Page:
It is when a bishop, either by venue, by context, or by clear mention, indicates that he is merely speculating or indulging in pious but uncertain considerations, that he is not asking for our assent as such. When he says things like "well, it seems to me", or "in my personal opinion," or "I feel that X, but others may feel differently" he is indicating room for dissent by others.

      But note also that the venue is not WHOLLY determinative: in an encyclical, a pope might state a new idea that is his own personal view but is still uncertain, and also re-state a time-honored and universally approved teaching. The fact that the venue is capable of teaching high and strongly authoritative statements (and is the normal venue for doing so) does not mean every word in the encyclical bears that degree. Just as not every word of an ecumenical council consists in an infallible dogmatic decree, even though a council is capable of that.

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    2. Well, for one thing, I think it's a mistake to think of "Magisterium" as a simple translation of "teacher", asif that's all we mean when we say it. Clearly we're referring to the Church *intentionally exercising her authority to teach in an official capacity*. I disagree a private letter is any sort of official capacity.

      This is Bellomy. My phone won't let me log in.

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    3. Also,

      How is it possible to be an consecrated a bishop and then teach but not teach under the auspices of your being a bishop, i.e. "teacher"?

      Quite easily, I should imagine. If I am a teacher, and a student asks me a question outside of class and I answer him in a private email, I am teaching but not in my official capacity as a teacher. I see no reason being a Bishop changes this basic concept of official vs. unofficial teaching capacity.

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    4. Well, sure, when you are "on the clock" for being paid, you are a teacher, and when you are "off the clock" you can act in other capacities.

      I would note three things: (1) if you are writing the email in response to a question he raises in relation to the very subject you have been hired as a teacher, and if your answer gives him information relating to the subject about which you were hired as a teacher, you ARE acting "as a teacher". (2) a bishop is never "off the clock". Consequently, (3) if he is writing a private letter to one of his flock on a matter of faith and morals, and he is intending that his letter guide that member of his flock, he IS being a teacher. The fact that it is private is irrelevant to whether he is teaching, and to whether he intends the recipient to receiving this and be guided by it.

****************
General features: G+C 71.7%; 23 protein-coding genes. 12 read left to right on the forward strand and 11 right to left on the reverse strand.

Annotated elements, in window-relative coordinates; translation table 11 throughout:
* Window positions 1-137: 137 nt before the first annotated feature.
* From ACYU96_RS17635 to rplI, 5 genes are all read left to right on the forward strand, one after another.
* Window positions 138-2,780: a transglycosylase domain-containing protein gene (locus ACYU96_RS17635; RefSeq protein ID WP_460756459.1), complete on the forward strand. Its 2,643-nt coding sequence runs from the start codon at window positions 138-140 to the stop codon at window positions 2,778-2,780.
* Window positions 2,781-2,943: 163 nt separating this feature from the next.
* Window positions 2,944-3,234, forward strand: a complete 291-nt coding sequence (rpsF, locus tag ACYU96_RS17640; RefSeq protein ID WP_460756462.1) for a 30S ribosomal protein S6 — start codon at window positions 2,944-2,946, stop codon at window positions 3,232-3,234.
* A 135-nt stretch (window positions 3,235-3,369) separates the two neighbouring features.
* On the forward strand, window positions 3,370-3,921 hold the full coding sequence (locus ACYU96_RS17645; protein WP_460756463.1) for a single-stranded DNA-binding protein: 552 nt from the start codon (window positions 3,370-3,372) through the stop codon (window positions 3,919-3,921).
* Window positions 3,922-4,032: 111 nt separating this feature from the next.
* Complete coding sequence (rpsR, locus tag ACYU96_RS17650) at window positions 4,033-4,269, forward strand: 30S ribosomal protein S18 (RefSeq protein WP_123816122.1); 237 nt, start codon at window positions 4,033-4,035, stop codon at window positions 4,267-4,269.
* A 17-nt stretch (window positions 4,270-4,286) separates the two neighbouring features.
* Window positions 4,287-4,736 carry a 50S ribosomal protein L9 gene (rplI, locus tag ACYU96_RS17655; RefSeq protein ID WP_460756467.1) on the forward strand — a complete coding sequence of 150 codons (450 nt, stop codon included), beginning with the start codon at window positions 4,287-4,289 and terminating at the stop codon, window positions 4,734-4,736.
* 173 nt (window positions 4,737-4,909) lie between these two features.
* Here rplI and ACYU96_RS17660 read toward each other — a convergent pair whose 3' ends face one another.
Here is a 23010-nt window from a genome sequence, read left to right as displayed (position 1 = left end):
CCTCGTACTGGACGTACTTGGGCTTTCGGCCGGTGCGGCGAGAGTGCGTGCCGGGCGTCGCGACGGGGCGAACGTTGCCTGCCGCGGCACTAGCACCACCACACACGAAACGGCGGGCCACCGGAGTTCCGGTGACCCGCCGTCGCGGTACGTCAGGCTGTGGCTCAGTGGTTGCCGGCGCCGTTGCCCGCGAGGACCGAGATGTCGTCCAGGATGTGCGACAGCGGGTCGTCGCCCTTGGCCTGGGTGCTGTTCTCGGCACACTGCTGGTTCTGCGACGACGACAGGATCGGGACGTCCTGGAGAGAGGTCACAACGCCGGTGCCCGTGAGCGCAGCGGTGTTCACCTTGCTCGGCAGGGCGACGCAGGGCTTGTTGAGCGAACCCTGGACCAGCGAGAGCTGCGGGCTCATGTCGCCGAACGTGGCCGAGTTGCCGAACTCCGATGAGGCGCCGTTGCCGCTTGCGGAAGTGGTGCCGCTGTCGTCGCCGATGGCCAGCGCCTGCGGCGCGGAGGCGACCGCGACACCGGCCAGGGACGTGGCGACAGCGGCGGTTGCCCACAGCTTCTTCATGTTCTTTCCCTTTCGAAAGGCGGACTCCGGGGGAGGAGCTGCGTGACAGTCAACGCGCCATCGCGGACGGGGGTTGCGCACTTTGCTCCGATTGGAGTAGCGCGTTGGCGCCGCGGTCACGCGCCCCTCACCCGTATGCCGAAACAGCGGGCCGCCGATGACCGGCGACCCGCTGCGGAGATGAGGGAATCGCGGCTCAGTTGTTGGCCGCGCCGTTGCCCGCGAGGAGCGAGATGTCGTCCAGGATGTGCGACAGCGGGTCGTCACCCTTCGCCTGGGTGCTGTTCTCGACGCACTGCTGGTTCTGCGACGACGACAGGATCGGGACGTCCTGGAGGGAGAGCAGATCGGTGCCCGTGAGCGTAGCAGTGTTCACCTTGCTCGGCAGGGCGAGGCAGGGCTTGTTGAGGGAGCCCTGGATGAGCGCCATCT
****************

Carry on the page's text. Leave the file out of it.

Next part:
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    5. The fact that it is private is irrelevant to whether he is teaching, and to whether he intends the recipient to receiving this and be guided by it.

      It is certainly very relevant when discussing if anybody should be bound to this teaching or whether he is writing a simple advice letter.

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    6. I once had reason to write to my bishop about a matter of faith that needed clarification. His private, written response, delivered through his staff theologian, constituted for me an expression of his will to teach me in a certain way, and his will that I accept his teaching. That it was a private letter indicated how broadly he intended his instruction to bind people, but it did not detract from whether he intended that I give his instruction my assent. I could have simply ignored his instructions ONLY by ignoring the obligation to give religious submission to the teachings of the successors to the Apostles, to whom Christ said "he who hears you hears me". The manner of my assent, i.e. the reserved assent proper to "religious submission" depends quite definitely on the nature of the reservations by which it falls short of UNreserved assent, and this too owes its proper determination to the intention of the bishop, as to the manner and degree by which he intends to bind his subordinate(s). And this he conveys in the very same manner as indicated in the quoted passage from Vatican II below,